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the definition of "well regulated" question

Discussion in 'General Gun Discussions' started by Greenmachin3, Feb 22, 2013.

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  1. hso

    hso Moderator Staff Member

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    Interesting question.

    The implication being that using your own arms that you're familiar with ensures more effective fire is related to a "well regulated militia" being more effective.
     
  2. vito

    vito Member

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    Honestly, it doesn't seem to matter what "well regulated" meant at the time the 2nd Amendment was written. While the Federalist Papers and other contemporaneous writings at the time of the creation of the Constitution clearly define the 2nd Amendment as an individual right, "almost" half of the Supreme Court is clearly ready to re-interpret that. By the barest of majorities we have preserved the intent of the 2nd Amendment. Despite the reality that no National Guard existed at the time, and that "militia" was understood to mean the general population of able-bodied men, several Supreme Court justices and even more Federal judges at other levels stand ready to say that the 2nd Amendment is a collective right of the States and that individual gun rights do not exist. Obama is the biggest threat to the 2nd Amendment because if he has the chance there is 100% certainty that he will nominate a strong anti-2nd Amendment replacement for any opening on the Supreme Court. In my opinion, this is why it is so important that we elect a conservative President in 2016 so that hopefully we can develop an overwhelming majority on the court of justices who will preserve freedom, not limit it and disarm us.
     
  3. denton

    denton Member

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    Exactly.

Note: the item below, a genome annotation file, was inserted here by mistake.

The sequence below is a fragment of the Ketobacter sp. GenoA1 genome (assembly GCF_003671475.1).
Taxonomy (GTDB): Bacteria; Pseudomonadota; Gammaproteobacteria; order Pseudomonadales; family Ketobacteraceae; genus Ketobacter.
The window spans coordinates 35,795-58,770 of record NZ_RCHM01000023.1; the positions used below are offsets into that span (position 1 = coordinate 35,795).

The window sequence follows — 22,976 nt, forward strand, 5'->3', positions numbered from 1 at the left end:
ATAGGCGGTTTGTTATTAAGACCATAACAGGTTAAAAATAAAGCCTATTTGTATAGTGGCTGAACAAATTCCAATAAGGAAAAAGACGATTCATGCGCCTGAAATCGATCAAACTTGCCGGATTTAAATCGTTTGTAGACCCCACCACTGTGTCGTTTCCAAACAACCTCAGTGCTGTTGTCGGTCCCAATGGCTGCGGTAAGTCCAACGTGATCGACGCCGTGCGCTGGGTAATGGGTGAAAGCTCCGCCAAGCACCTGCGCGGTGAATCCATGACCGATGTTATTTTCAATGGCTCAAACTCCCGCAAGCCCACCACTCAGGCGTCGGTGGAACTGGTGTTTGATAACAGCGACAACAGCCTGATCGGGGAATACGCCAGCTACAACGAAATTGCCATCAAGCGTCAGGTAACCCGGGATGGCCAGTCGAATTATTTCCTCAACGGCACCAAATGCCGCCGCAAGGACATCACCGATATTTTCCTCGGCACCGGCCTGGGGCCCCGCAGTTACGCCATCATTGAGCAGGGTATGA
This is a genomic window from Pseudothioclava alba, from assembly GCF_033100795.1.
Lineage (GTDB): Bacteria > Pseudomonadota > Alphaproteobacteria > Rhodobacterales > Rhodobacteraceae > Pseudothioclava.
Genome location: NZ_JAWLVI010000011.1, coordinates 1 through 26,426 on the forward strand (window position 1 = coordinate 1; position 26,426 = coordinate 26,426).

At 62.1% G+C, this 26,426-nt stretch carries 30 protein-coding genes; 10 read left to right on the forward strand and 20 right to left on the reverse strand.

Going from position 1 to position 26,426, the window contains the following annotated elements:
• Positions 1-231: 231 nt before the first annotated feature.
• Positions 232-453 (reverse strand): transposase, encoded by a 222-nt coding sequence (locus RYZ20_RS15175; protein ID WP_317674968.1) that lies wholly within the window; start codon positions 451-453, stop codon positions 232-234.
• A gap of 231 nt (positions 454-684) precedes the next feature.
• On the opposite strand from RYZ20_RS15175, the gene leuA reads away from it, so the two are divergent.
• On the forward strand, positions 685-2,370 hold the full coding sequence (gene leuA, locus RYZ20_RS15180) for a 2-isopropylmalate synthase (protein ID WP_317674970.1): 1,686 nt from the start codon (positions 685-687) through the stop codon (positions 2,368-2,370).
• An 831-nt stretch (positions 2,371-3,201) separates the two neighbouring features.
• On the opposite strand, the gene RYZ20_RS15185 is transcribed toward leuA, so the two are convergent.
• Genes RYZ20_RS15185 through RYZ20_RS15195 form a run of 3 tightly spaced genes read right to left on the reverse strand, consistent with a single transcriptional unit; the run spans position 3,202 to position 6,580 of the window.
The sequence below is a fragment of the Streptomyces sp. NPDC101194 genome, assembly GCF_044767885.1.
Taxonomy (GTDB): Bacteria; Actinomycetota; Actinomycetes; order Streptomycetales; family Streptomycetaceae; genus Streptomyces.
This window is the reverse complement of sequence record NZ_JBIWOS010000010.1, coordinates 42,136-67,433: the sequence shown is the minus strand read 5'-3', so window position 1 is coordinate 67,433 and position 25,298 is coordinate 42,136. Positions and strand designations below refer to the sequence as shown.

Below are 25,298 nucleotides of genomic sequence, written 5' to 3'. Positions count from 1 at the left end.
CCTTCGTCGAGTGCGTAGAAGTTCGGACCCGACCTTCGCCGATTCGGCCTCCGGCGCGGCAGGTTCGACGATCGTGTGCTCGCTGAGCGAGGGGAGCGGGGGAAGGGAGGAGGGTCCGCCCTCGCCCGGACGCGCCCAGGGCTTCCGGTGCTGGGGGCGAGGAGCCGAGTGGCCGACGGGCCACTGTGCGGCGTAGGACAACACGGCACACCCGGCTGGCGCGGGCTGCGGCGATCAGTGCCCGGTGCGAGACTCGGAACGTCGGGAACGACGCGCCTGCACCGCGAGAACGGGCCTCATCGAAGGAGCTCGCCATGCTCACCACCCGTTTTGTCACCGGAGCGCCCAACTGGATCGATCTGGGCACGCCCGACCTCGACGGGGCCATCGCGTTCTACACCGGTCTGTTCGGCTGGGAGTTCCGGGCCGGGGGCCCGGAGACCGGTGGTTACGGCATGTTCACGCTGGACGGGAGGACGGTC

If you're a legislator, an attorney or a judge, then it is glaringly obvious that "well regulated" means subject to strict rules and laws. But that view is incorrect, at least with respect to the use at the time of the Founding.

    If you research the literature of the period, there are many uses of the term, and practically none of them can reasonably be read as subject to strict rules and laws. There are references to well regulated people, well regulated minds, well regulated hair, well regulated music, well regulated horses, a well regulated telescope, a well regulated fire department, a well regulated drawing room, and there is even one reference to a well regulated society that was, at the moment, in rebellion against its government.

    In Heller, Scalia acknowledged this interpretation.

    About 1900 use of the term shifted. Today the more common meaning is subject to strict laws and rules.

    And, in any event, 2A says "well regulated militia". It does not say well regulated firearms or well regulated people.
     
  4. DeepSouth

    DeepSouth Member

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    According to Webster's 1828 dictionary:



    Regulated
    Adjusted by rule, method or forms; put in good order; subjected to rules or restrictions.



    No need to over complicate things.
     
  5. joeschmoe

    joeschmoe Member

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    Wrong word. "well-regulated" has a specific meaning in mechanics. It has never meant "subject to restrictions". It means to "keep in good working order", not just "regulations". Similar today saying someone is "well-adjusted" has a specific meaning, not just "adjusted".
     
    Last edited: Feb 23, 2013
  6. Certaindeaf

    Certaindeaf member

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    A strong cup of coffee is the answer.. for the purging.
     
  7. Double Naught Spy

    Double Naught Spy Sus Venator

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    While "well-regulated" may have some sort of mechanical engineering definition, there is no indication that was the intent of the amendment and also the amendment is not "well-regulated" but "well regulated" with no hyphen. So this specific mechanical meaning based on a very specific hyphenated phrase certainly may not be the intent that you think it is because it is not written in the hyphenated form.
    http://www.archives.gov/exhibits/charters/bill_of_rights_transcript.html
     
  8. joeschmoe

    joeschmoe Member

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    The hyphen is irrelevent. The word/phrase is "well regulated" not "regulated". It was in common use at the time and had a specific meaning "to keep in good working order". It did not mean "government regulations".

     
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